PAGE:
We are now back home from our Christmas/New Year holiday and it’s that time of year when quilters and crafters like to take stock of what we have achieved during the year.  Whether it’s been a little or a lot, each finish is special and something to celebrate.  I’ll never be in the league of some of the “super quilters” out there in blog-land, but I’m still happy with what I have done.

Lace cushion for niece’s 50th birthday and table cloth recording our South Island holiday

For the caravan, hand stitched native birds, and two sets placemats

Baby quilts

Winter wall-hanging and mats/blankets for the new kitten

Two piggy quilts

Then I had some big finishes, Soul Searching and Our Australian Adventures, both commercially quilted.



And last but certainly not least, I completed Alphabet Noel in time for Christmas.  These stitcheries were done over the previous two years, machine pieced and machine quilted with wonky stars.  I have to say that this was a most enjoyable stitchery project.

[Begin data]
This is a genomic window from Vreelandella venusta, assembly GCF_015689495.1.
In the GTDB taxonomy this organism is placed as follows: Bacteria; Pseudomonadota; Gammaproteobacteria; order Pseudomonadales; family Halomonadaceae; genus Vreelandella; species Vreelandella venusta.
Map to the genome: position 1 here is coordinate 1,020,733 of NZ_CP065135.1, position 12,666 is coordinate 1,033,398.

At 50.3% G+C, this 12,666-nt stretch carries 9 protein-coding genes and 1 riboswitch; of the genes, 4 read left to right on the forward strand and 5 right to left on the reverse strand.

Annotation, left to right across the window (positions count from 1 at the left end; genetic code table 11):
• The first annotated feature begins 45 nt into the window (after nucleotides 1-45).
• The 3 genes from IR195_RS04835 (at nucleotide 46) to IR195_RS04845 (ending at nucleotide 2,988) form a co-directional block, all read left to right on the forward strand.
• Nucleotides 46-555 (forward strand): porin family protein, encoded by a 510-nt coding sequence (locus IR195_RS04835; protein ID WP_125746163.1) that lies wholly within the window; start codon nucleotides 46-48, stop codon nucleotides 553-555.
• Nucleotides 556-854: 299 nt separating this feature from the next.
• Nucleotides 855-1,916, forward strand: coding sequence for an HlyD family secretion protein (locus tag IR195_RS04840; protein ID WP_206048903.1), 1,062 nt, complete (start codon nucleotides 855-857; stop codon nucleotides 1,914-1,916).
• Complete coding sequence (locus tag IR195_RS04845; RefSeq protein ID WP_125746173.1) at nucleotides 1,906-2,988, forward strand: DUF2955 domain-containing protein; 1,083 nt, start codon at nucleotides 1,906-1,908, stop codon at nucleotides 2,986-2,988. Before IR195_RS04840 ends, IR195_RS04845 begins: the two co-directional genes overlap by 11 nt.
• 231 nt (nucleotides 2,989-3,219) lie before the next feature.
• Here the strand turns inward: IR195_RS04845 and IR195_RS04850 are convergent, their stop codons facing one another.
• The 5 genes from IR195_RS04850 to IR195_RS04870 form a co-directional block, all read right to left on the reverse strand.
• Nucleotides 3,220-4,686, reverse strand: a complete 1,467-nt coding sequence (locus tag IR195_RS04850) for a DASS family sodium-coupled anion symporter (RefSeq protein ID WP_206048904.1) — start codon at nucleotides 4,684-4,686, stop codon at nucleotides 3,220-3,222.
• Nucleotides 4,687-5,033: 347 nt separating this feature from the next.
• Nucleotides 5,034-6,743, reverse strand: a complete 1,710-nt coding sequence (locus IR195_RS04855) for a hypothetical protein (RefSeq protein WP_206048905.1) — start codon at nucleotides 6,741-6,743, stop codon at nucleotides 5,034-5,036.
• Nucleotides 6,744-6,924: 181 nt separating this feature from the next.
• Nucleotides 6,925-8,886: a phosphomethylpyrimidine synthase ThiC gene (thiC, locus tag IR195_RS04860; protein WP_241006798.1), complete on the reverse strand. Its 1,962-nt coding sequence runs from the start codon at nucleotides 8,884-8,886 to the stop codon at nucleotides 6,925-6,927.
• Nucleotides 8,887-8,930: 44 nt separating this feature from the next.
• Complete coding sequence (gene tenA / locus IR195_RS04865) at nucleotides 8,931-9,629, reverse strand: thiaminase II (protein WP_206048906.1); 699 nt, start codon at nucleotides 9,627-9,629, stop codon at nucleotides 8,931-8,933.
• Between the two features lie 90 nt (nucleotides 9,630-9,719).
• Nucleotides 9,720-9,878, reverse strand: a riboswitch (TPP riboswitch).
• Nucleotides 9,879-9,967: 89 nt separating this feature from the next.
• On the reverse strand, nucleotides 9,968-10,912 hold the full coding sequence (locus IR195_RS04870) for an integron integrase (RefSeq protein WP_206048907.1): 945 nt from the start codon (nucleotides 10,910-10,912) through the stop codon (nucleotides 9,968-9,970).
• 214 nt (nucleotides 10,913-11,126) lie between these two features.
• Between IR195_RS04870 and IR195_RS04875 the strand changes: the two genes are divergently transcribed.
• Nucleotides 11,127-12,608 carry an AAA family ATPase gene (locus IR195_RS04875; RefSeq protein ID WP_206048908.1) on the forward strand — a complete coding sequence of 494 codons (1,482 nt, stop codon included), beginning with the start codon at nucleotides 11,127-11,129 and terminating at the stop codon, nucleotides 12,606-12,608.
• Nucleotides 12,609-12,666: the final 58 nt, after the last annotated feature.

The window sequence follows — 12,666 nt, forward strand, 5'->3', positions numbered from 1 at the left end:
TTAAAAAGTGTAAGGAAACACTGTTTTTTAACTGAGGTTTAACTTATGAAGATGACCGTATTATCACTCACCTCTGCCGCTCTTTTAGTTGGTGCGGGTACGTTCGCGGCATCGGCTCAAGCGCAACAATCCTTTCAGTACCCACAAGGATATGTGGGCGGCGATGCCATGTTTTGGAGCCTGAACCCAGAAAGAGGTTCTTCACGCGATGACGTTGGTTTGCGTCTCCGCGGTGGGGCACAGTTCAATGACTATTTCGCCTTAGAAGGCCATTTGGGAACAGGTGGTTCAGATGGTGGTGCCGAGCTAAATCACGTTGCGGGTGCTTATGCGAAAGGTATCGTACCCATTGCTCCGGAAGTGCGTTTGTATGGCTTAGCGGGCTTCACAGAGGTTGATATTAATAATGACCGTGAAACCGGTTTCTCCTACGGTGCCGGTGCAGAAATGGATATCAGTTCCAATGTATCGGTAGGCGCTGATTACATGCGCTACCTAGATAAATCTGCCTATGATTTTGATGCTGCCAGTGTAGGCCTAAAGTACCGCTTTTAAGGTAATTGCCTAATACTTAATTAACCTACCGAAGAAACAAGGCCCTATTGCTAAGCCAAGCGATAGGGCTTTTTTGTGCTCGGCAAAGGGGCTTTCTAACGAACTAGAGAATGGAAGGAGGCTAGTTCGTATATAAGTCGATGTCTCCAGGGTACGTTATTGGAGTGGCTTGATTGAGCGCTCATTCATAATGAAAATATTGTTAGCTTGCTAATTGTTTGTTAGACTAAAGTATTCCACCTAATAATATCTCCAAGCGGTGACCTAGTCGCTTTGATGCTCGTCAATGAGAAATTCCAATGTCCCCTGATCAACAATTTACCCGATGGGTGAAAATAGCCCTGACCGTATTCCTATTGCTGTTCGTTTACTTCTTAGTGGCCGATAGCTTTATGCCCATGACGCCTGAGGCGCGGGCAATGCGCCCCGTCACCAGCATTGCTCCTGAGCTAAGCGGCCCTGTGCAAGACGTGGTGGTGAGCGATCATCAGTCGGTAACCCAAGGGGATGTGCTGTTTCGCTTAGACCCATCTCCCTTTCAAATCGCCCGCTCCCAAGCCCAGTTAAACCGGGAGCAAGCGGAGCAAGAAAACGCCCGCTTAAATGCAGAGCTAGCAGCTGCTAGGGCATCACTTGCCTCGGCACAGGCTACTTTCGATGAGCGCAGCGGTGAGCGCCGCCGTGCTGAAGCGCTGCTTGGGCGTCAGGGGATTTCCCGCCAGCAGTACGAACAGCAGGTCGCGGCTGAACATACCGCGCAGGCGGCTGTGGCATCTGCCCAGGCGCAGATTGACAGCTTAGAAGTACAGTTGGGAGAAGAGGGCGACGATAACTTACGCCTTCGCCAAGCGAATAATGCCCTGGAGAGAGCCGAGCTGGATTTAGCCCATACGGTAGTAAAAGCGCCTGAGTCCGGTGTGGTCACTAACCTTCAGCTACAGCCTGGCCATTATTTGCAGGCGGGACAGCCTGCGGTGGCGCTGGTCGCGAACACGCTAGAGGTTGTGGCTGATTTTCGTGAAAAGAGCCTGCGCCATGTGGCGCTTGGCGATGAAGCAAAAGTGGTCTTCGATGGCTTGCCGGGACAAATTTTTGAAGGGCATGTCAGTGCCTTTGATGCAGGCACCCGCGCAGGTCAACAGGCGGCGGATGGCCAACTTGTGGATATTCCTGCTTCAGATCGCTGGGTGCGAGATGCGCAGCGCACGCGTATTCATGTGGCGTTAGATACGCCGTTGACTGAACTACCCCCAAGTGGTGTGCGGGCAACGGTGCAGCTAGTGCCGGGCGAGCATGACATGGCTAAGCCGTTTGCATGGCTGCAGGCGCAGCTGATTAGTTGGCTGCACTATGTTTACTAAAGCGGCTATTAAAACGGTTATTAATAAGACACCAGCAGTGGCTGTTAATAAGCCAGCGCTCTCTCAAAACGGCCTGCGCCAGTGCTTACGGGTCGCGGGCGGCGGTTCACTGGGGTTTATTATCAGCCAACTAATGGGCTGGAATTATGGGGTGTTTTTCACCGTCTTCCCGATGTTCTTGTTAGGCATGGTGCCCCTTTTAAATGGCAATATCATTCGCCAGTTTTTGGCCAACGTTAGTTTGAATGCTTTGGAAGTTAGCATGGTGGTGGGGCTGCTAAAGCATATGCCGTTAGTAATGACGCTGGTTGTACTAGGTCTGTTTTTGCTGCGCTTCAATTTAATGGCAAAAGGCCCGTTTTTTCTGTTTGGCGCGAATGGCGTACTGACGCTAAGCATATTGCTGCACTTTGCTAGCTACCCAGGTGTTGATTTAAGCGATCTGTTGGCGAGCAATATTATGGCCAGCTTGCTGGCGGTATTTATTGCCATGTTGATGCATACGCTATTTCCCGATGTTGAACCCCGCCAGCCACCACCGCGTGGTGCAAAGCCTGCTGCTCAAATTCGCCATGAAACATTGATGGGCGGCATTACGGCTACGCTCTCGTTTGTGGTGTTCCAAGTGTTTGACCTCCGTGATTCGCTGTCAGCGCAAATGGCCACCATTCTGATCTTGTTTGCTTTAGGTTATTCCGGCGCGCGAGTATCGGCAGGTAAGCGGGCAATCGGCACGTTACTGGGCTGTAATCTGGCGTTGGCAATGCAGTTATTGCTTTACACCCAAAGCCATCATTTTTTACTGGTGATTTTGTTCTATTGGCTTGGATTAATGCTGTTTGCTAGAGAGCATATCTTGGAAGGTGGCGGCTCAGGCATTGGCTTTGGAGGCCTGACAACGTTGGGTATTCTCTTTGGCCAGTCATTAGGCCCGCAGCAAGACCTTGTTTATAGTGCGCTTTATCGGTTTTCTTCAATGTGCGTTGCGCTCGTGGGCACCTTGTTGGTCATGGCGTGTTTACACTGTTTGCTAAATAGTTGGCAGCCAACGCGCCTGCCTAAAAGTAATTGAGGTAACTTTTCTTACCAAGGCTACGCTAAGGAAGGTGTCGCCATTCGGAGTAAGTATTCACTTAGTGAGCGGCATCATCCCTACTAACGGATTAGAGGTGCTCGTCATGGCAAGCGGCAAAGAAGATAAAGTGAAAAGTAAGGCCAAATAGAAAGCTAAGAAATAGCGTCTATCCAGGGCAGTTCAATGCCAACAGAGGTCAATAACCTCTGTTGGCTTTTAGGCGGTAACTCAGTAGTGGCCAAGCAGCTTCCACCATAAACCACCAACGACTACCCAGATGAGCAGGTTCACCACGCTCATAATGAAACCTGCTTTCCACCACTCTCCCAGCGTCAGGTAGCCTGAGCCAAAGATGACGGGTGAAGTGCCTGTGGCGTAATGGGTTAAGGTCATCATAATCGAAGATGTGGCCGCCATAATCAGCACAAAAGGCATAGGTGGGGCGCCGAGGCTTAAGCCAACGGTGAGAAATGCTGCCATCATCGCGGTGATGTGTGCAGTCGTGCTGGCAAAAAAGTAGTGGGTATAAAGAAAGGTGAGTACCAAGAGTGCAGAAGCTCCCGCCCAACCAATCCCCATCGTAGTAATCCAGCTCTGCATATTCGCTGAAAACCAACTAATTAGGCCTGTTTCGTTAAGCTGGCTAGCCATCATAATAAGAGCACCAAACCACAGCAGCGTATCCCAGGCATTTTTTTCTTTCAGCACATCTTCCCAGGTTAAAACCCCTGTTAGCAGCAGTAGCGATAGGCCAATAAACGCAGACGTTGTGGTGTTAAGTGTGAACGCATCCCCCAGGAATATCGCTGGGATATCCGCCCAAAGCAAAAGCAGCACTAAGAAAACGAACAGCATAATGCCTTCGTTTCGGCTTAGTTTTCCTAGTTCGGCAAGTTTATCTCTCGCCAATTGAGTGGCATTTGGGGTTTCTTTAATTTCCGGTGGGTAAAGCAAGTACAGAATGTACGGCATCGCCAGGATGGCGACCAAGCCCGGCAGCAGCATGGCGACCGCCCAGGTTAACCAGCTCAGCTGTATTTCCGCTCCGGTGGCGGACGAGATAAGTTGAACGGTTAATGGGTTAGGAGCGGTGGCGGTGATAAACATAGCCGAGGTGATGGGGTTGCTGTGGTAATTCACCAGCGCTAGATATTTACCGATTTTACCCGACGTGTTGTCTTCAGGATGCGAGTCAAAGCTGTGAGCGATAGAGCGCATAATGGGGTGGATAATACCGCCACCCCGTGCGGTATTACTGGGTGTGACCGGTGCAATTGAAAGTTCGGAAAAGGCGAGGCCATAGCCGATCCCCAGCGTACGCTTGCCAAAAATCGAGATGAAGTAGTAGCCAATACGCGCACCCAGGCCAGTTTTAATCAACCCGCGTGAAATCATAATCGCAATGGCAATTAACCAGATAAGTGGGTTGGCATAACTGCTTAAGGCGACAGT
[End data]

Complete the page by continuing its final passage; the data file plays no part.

Alphabet Noel

I’m not as clever as it might appear - some of these projects had been already started and hanging around as UFOs for a while, so just needed finishing off, and others  were brand new.

What now?  As some of you know, I have been listing six projects at a time and throwing the dice to see which one I will work on each week.  I will continue doing that, but first I want to clear two long standing projects from my list, Animal ABC and Horse Quilt No 2, both which didn’t seem to have their numbers come up very much during the previous year.  I’ll be pleased to see the back of both of these two, so watch this space.